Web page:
The first part of the programme was held in Ljubljana and in Zagreb from 3 to 16 May 2015. SCCA-Ljubljana hosted six curators and artists from the Philippines, Singapore and Myanmar, the representative of the organisation Kurziv from Zagreb and Turkish artist Borga Kantürk. The programme aimed at international guests and participants of the World of Art, School for Curators and Critics of Contemporary Art was held in the Project Room SCCA and other art venues in Ljubljana and Zagreb.
We have prepared curatorial mapping, a guided tour around Ljubljana and Slovenia. We visited art venues, artists’ studios and other exhibition spaces in Ljubljana, inter alia, Museum of Contemporary Art, Museum of Modern Art, Škuc Gallery, International Centre of Graphic Arts, ACC Metelkova City, Alkatraz Gallery, City Art Gallery, P74 Gallery and Photon Gallery. We also visited Gallery of Contemporary Art Celje, Maribor Art Gallery and non-governmental organisation GT22.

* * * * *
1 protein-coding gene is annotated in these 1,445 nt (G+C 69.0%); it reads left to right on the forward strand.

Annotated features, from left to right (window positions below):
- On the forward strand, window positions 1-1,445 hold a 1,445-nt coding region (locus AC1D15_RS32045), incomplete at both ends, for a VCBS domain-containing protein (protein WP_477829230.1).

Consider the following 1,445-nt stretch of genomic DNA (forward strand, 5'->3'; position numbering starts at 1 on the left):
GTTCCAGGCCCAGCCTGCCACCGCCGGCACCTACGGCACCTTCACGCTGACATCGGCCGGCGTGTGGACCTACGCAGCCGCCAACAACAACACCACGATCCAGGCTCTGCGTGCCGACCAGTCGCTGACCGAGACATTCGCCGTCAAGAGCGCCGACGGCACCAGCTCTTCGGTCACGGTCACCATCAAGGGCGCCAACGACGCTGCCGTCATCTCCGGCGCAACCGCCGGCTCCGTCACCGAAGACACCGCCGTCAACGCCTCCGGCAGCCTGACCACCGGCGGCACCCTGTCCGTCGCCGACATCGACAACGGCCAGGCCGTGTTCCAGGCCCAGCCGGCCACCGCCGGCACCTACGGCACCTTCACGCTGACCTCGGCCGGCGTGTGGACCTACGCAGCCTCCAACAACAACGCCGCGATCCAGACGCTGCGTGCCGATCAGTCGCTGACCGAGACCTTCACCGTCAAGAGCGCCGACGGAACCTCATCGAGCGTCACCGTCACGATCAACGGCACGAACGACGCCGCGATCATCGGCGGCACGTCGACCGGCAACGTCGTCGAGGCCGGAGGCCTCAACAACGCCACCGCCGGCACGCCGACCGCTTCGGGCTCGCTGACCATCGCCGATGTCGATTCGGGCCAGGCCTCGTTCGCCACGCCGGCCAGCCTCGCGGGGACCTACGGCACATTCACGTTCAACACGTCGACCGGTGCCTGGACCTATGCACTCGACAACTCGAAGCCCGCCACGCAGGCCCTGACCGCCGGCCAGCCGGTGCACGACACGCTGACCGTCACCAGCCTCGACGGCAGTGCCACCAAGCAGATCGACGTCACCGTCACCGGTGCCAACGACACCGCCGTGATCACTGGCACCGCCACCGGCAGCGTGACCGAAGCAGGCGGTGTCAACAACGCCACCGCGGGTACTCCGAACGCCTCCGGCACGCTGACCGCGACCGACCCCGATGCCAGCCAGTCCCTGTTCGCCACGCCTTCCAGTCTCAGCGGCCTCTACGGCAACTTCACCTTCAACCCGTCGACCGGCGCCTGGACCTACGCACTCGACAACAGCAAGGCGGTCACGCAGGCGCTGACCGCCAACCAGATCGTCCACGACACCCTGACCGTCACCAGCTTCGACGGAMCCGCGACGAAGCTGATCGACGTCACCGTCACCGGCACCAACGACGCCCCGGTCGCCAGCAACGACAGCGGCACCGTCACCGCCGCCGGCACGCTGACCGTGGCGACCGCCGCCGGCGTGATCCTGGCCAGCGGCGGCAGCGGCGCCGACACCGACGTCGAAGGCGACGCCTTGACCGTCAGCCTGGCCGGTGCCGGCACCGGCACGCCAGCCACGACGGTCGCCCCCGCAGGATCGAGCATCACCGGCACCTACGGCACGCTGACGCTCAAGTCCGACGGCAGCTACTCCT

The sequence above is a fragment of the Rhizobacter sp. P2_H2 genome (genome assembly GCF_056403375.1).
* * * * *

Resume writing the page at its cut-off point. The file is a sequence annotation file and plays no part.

During the visit of guests from Southeast Asia the annual exhibition curated by the World of Art School opened at Škuc Gallery in Ljubljana. We used this opportunity to evaluate the exhibition (curatorial concept and set-up) with the international guests. It was a remarkable and unique opportunity to discuss the curatorial concepts and strategies, systems of display and formalisms of artworks with curators of another milieu. In this discussion we have mapped similarities and differences in curatorial gestures and interests between Asia and Europe communities.